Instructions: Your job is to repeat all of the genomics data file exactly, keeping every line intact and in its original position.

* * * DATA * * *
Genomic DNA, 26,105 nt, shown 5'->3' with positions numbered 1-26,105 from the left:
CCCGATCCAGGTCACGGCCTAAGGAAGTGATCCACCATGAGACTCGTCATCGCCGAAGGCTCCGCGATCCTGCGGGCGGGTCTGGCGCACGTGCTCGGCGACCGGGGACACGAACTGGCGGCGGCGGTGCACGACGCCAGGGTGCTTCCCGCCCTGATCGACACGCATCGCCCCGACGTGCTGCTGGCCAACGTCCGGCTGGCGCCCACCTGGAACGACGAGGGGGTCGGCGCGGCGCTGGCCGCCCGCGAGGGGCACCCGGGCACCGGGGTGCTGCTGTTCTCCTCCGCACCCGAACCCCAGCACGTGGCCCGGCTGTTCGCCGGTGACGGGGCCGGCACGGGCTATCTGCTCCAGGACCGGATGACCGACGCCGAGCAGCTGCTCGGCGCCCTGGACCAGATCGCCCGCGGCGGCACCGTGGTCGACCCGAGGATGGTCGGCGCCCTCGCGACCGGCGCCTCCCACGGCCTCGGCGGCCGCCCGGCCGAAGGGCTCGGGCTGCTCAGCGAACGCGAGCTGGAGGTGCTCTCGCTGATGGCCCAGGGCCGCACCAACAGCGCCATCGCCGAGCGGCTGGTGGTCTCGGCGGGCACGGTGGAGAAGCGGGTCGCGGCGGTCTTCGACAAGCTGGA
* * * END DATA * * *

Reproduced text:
Genomic DNA, 26,105 nt, shown 5'->3' with positions numbered 1-26,105 from the left:
CCCGATCCAGGTCACGGCCTAAGGAAGTGATCCACCATGAGACTCGTCATCGCCGAAGGCTCCGCGATCCTGCGGGCGGGTCTGGCGCACGTGCTCGGCGACCGGGGACACGAACTGGCGGCGGCGGTGCACGACGCCAGGGTGCTTCCCGCCCTGATCGACACGCATCGCCCCGACGTGCTGCTGGCCAACGTCCGGCTGGCGCCCACCTGGAACGACGAGGGGGTCGGCGCGGCGCTGGCCGCCCGCGAGGGGCACCCGGGCACCGGGGTGCTGCTGTTCTCCTCCGCACCCGAACCCCAGCACGTGGCCCGGCTGTTCGCCGGTGACGGGGCCGGCACGGGCTATCTGCTCCAGGACCGGATGACCGACGCCGAGCAGCTGCTCGGCGCCCTGGACCAGATCGCCCGCGGCGGCACCGTGGTCGACCCGAGGATGGTCGGCGCCCTCGCGACCGGCGCCTCCCACGGCCTCGGCGGCCGCCCGGCCGAAGGGCTCGGGCTGCTCAGCGAACGCGAGCTGGAGGTGCTCTCGCTGATGGCCCAGGGCCGCACCAACAGCGCCATCGCCGAGCGGCTGGTGGTCTCGGCGGGCACGGTGGAGAAGCGGGTCGCGGCGGTCTTCGACAAGCTGGA